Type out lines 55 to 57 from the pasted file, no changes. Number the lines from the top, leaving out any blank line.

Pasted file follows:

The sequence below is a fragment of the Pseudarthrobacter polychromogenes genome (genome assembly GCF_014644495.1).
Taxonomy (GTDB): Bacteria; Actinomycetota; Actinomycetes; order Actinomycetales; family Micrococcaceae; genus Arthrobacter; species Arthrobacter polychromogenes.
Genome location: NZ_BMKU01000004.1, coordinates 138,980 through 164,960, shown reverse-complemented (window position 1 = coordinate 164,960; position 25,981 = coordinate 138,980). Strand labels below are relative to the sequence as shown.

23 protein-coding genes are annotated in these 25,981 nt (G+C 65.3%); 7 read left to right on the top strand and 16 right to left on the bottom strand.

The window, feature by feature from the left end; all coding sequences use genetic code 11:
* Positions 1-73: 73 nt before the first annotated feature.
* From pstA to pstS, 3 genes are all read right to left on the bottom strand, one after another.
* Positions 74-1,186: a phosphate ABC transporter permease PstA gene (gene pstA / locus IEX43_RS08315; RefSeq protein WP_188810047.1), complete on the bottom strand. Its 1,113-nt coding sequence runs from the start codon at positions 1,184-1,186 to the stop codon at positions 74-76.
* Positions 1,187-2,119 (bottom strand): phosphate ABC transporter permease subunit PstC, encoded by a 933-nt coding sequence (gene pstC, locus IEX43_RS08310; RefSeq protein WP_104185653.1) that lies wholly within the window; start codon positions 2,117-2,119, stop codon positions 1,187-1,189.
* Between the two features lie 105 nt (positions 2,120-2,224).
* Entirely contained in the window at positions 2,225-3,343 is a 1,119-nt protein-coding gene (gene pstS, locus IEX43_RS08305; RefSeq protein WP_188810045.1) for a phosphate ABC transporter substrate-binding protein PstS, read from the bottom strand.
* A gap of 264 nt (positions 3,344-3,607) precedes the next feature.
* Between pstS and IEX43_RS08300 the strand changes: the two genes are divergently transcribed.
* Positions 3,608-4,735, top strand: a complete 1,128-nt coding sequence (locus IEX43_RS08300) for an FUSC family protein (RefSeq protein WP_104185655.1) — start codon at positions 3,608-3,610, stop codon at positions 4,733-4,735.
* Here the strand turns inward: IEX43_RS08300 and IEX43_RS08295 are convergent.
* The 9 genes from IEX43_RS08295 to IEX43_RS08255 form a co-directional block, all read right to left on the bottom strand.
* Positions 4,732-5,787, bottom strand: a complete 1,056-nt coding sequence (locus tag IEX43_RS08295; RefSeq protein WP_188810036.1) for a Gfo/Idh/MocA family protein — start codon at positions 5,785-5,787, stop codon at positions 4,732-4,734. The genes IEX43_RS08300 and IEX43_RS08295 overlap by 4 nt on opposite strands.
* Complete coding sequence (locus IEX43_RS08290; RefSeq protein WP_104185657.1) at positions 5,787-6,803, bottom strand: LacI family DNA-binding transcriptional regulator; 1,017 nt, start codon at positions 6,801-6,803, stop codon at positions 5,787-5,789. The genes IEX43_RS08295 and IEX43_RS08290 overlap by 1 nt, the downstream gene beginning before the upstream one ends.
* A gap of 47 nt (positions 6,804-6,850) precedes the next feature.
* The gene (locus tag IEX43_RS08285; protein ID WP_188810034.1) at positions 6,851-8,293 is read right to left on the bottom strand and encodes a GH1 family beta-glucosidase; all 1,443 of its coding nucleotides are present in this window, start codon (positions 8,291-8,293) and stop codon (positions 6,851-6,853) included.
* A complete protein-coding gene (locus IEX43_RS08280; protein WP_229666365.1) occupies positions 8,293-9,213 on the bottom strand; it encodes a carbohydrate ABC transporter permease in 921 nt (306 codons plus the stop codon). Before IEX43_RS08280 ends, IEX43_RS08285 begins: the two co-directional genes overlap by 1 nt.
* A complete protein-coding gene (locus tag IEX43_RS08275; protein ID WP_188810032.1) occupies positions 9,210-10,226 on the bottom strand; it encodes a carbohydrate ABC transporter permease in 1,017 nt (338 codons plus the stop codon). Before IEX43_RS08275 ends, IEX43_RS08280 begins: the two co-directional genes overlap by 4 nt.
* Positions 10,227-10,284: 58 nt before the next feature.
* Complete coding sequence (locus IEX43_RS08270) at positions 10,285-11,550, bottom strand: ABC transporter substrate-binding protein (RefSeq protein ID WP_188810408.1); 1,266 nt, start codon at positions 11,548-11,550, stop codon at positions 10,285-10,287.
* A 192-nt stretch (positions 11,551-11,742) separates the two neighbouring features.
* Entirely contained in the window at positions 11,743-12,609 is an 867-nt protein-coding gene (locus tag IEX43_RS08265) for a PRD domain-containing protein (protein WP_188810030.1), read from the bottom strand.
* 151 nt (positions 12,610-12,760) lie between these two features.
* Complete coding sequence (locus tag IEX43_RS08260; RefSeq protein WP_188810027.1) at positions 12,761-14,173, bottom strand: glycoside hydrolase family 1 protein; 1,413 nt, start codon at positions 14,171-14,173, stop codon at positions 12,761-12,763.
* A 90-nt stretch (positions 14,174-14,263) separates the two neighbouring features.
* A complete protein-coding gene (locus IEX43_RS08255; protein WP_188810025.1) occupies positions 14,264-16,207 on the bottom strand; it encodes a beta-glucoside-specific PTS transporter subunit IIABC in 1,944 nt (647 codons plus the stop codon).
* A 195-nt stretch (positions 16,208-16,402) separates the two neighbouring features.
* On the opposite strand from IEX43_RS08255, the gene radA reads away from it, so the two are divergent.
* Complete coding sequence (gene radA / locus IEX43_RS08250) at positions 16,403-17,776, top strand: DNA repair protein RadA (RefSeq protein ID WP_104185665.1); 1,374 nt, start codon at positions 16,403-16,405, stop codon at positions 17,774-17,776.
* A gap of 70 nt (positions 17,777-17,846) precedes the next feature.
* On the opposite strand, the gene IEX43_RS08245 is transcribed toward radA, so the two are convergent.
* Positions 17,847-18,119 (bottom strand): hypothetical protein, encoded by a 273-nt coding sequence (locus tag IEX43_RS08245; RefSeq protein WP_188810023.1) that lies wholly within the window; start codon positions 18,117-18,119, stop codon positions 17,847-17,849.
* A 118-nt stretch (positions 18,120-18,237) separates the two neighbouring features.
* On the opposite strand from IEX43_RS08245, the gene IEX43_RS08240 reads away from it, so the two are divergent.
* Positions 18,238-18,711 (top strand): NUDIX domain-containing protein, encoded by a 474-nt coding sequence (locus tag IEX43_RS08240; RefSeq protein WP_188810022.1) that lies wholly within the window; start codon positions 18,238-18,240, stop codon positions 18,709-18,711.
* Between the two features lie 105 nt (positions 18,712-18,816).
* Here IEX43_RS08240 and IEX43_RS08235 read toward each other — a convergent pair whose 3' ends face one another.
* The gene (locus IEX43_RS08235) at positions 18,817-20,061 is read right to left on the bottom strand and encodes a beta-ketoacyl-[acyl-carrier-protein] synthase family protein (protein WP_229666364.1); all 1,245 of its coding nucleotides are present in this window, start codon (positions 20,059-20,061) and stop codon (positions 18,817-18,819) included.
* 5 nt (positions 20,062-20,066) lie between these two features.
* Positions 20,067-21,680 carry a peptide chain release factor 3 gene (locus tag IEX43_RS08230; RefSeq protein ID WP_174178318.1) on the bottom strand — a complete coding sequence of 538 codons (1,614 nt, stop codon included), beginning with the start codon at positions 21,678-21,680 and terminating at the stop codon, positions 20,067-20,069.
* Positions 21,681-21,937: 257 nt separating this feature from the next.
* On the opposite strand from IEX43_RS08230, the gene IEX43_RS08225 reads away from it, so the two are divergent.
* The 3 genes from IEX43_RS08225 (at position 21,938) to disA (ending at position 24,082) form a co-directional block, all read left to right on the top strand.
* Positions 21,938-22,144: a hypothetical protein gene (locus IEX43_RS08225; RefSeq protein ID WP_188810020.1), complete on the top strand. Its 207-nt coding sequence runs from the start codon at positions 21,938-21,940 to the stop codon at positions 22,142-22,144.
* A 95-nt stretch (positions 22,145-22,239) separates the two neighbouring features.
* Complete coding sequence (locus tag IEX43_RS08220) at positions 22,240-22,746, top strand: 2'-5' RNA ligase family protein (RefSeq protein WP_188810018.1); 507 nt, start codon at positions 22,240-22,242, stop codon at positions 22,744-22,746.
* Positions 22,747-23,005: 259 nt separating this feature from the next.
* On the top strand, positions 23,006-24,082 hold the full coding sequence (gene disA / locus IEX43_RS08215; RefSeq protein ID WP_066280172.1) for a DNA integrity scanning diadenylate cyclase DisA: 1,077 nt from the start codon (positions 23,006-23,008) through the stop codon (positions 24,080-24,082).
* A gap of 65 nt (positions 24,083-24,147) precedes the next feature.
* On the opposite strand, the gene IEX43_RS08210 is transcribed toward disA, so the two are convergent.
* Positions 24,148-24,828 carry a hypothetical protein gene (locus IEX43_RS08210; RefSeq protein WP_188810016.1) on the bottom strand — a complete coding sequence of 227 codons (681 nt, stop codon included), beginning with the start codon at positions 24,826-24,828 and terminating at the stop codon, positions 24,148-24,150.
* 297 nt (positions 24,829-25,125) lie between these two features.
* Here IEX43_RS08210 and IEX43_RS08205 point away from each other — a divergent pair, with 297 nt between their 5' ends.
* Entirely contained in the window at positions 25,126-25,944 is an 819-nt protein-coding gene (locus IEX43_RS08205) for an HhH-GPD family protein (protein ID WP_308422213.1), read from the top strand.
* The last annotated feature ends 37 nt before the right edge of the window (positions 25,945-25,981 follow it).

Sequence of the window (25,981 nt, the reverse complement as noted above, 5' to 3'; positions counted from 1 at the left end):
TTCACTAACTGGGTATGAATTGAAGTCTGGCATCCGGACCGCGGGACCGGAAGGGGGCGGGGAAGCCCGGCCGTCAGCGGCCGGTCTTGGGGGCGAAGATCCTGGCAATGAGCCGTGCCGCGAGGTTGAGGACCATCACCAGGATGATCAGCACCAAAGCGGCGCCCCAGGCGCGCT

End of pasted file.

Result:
* Positions 24,148-24,828 carry a hypothetical protein gene (locus IEX43_RS08210; RefSeq protein WP_188810016.1) on the bottom strand — a complete coding sequence of 227 codons (681 nt, stop codon included), beginning with the start codon at positions 24,826-24,828 and terminating at the stop codon, positions 24,148-24,150.
* 297 nt (positions 24,829-25,125) lie between these two features.
* Here IEX43_RS08210 and IEX43_RS08205 point away from each other — a divergent pair, with 297 nt between their 5' ends.